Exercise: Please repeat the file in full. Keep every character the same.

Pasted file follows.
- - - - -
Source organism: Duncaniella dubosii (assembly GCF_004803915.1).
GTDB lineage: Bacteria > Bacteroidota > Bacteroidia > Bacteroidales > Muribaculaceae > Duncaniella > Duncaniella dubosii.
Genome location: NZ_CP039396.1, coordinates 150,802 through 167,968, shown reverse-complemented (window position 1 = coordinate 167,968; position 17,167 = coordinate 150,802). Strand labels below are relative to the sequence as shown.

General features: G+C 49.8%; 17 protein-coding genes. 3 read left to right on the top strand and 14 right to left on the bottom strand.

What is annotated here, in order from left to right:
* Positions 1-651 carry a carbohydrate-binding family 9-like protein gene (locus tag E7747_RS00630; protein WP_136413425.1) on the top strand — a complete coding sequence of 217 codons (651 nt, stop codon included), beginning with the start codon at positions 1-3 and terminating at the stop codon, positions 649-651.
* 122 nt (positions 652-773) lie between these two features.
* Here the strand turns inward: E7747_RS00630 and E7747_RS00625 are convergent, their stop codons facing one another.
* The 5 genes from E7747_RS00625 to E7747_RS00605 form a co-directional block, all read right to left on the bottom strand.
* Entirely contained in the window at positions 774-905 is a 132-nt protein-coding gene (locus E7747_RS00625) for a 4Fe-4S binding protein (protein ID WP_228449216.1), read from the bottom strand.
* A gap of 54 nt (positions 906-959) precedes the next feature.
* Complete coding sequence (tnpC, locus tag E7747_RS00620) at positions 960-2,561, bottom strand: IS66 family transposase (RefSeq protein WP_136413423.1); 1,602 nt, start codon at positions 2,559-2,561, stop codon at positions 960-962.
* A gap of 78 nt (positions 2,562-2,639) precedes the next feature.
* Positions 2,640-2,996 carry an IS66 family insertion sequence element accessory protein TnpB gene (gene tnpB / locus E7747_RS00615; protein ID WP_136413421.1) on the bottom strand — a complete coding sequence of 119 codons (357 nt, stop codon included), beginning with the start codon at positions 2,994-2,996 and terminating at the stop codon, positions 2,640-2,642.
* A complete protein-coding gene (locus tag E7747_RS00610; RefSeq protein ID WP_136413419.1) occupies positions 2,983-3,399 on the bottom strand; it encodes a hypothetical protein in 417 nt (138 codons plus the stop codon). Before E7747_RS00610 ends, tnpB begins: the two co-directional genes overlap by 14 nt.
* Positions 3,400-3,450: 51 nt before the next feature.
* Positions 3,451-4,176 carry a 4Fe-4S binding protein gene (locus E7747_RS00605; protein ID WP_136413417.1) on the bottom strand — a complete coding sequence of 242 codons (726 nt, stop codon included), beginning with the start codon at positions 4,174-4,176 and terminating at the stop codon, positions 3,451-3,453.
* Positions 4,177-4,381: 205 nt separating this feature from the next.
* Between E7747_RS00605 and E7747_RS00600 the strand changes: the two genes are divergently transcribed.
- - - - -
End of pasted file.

Source organism: Duncaniella dubosii (assembly GCF_004803915.1).
GTDB lineage: Bacteria > Bacteroidota > Bacteroidia > Bacteroidales > Muribaculaceae > Duncaniella > Duncaniella dubosii.
Genome location: NZ_CP039396.1, coordinates 150,802 through 167,968, shown reverse-complemented (window position 1 = coordinate 167,968; position 17,167 = coordinate 150,802). Strand labels below are relative to the sequence as shown.

General features: G+C 49.8%; 17 protein-coding genes. 3 read left to right on the top strand and 14 right to left on the bottom strand.

What is annotated here, in order from left to right:
* Positions 1-651 carry a carbohydrate-binding family 9-like protein gene (locus tag E7747_RS00630; protein WP_136413425.1) on the top strand — a complete coding sequence of 217 codons (651 nt, stop codon included), beginning with the start codon at positions 1-3 and terminating at the stop codon, positions 649-651.
* 122 nt (positions 652-773) lie between these two features.
* Here the strand turns inward: E7747_RS00630 and E7747_RS00625 are convergent, their stop codons facing one another.
* The 5 genes from E7747_RS00625 to E7747_RS00605 form a co-directional block, all read right to left on the bottom strand.
* Entirely contained in the window at positions 774-905 is a 132-nt protein-coding gene (locus E7747_RS00625) for a 4Fe-4S binding protein (protein ID WP_228449216.1), read from the bottom strand.
* A gap of 54 nt (positions 906-959) precedes the next feature.
* Complete coding sequence (tnpC, locus tag E7747_RS00620) at positions 960-2,561, bottom strand: IS66 family transposase (RefSeq protein WP_136413423.1); 1,602 nt, start codon at positions 2,559-2,561, stop codon at positions 960-962.
* A gap of 78 nt (positions 2,562-2,639) precedes the next feature.
* Positions 2,640-2,996 carry an IS66 family insertion sequence element accessory protein TnpB gene (gene tnpB / locus E7747_RS00615; protein ID WP_136413421.1) on the bottom strand — a complete coding sequence of 119 codons (357 nt, stop codon included), beginning with the start codon at positions 2,994-2,996 and terminating at the stop codon, positions 2,640-2,642.
* A complete protein-coding gene (locus tag E7747_RS00610; RefSeq protein ID WP_136413419.1) occupies positions 2,983-3,399 on the bottom strand; it encodes a hypothetical protein in 417 nt (138 codons plus the stop codon). Before E7747_RS00610 ends, tnpB begins: the two co-directional genes overlap by 14 nt.
* Positions 3,400-3,450: 51 nt before the next feature.
* Positions 3,451-4,176 carry a 4Fe-4S binding protein gene (locus E7747_RS00605; protein ID WP_136413417.1) on the bottom strand — a complete coding sequence of 242 codons (726 nt, stop codon included), beginning with the start codon at positions 4,174-4,176 and terminating at the stop codon, positions 3,451-3,453.
* Positions 4,177-4,381: 205 nt separating this feature from the next.
* Between E7747_RS00605 and E7747_RS00600 the strand changes: the two genes are divergently transcribed.